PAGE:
executive Mansion, Washington, Jan. 31, 1862.
Ordered, That all the disposable force of the Army of the Potomac, after providing safely for the defence of Washington, be formed into an expedition for the immediate object of seizing and occupying a point upon the railroad southwestward of what is known as Manassas Junction, all details to be in the discretion of the commander-in-chief, and the expedition to move before or on the 22d day of Feb. next.

I asked his excellency whether this order was to be regarded as final, or whether I could be permitted to submit in writing my [229] objections to his plan and my reasons for preferring my own. Permission was accorded, and I therefore prepared the letter to the Secretary of War which is given below.

Before this had been submitted to the President he addressed me the following not:

executive Mansion Washington Feb. 3, 1862.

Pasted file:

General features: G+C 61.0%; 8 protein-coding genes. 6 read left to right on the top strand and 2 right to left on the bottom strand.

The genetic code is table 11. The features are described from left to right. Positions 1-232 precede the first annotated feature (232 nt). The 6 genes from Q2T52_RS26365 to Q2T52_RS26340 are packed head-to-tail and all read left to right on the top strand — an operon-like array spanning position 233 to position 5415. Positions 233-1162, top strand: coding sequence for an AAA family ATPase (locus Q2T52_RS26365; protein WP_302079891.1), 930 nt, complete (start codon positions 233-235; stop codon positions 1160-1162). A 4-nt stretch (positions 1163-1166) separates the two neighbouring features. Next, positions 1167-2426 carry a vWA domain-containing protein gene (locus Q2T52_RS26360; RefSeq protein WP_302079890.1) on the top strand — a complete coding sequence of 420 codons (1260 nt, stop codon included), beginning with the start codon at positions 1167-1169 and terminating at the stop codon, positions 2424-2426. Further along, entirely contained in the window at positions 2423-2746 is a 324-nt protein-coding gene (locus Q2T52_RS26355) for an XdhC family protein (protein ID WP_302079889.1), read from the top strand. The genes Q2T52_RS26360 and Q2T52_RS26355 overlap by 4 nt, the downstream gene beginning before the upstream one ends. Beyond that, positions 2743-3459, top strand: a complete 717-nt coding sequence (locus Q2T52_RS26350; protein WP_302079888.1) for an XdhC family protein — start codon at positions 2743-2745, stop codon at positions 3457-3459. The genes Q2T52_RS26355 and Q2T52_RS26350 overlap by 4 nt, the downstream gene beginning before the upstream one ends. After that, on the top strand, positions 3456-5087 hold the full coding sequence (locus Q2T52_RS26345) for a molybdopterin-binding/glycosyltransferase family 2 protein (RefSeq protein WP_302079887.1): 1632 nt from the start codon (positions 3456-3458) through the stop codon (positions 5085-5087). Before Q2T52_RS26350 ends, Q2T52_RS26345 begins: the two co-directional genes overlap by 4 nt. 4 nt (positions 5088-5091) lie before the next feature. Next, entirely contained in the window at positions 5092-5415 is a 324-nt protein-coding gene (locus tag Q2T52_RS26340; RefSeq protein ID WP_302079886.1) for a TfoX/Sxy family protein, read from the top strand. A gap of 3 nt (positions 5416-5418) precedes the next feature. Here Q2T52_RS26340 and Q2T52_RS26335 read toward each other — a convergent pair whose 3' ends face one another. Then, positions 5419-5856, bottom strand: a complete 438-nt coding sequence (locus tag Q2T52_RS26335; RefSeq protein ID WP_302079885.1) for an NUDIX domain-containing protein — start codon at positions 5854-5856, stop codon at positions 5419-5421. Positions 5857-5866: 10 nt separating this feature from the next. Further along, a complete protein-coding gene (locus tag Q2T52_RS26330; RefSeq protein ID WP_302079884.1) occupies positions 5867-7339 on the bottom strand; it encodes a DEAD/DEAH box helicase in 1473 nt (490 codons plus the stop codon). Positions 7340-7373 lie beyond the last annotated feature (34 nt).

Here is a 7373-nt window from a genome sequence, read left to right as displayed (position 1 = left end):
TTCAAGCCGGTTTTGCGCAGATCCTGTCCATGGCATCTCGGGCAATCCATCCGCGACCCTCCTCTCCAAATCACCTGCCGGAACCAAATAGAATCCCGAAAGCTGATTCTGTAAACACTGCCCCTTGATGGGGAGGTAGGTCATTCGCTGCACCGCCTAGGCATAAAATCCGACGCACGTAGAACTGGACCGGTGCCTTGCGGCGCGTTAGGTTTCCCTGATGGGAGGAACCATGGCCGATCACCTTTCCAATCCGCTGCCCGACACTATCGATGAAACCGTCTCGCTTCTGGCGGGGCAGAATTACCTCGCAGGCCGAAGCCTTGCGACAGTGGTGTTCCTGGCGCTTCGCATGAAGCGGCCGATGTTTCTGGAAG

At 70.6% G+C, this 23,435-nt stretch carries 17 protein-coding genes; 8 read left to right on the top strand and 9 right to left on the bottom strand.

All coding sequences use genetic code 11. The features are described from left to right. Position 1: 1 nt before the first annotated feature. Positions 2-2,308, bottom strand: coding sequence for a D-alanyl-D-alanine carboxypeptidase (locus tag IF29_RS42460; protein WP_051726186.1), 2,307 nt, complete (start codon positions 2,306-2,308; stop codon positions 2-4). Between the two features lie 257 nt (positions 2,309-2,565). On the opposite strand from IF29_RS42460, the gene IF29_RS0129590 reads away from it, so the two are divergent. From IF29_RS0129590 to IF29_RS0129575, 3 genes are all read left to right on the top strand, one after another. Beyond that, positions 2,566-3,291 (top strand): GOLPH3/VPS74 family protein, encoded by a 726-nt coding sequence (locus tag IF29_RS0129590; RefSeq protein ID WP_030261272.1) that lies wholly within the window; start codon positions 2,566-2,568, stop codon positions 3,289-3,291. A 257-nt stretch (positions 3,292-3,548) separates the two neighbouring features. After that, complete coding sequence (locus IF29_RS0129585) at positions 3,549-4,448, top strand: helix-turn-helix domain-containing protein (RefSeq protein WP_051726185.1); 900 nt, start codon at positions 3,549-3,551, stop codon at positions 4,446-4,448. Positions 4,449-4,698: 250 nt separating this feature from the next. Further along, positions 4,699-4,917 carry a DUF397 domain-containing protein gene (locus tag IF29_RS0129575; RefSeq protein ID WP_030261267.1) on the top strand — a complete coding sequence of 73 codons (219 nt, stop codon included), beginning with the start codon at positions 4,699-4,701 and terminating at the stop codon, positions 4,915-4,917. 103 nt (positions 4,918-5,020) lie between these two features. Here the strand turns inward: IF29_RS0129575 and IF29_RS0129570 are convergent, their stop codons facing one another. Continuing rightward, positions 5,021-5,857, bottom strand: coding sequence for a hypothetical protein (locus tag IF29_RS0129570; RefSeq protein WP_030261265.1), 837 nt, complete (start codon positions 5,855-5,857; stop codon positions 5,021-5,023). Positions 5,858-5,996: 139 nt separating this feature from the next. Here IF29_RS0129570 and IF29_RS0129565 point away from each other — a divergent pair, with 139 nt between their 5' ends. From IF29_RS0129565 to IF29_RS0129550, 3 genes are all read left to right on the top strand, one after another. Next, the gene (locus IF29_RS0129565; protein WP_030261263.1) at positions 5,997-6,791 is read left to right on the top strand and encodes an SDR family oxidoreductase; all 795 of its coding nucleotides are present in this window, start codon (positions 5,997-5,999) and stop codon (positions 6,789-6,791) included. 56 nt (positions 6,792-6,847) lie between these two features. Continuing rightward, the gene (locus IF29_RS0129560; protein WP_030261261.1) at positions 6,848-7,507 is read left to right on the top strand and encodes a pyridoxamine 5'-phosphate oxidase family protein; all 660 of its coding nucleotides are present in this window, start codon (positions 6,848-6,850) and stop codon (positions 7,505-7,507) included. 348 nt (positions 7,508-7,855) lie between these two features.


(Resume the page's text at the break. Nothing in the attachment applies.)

my dear Sir: You and I have distinct and different plans for a movement of the Army of the Potomac: yours to be done by the Chesapeake, up the Rappahannock to Urbana, and across land to the terminus of the railroad on the York river; mine to move directly to a point on the railroad southwest of Manassas.

If you will give satisfactory answers to the following questions I shall gladly yield my plan to yours:

1st. Does not your plan involve a greatly larger expenditure of time and money than mine?

2d. Wherein is a victory more certain by your plan than mine?

3d. Wherein is a victory more valuable by your plan than mine?

4th. In fact, would it not be less valuable in this: that it would break no great line of the enemy's communications, while mine would?

5th. In case of disaster would not a retreat be more difficult by your plan than mine?

Yours truly,

These questions were substantially answered by the following letter of the same date to the Secretary of War:

headquarters of the Army, Washington, Feb. 3, 1862.
Sir: I ask your indulgence for the following papers, rendered necessary by circumstances.

I assumed command of the troops in the vicinity of Washington on Saturday, July 27, 1861, six days after the battle of Bull Run.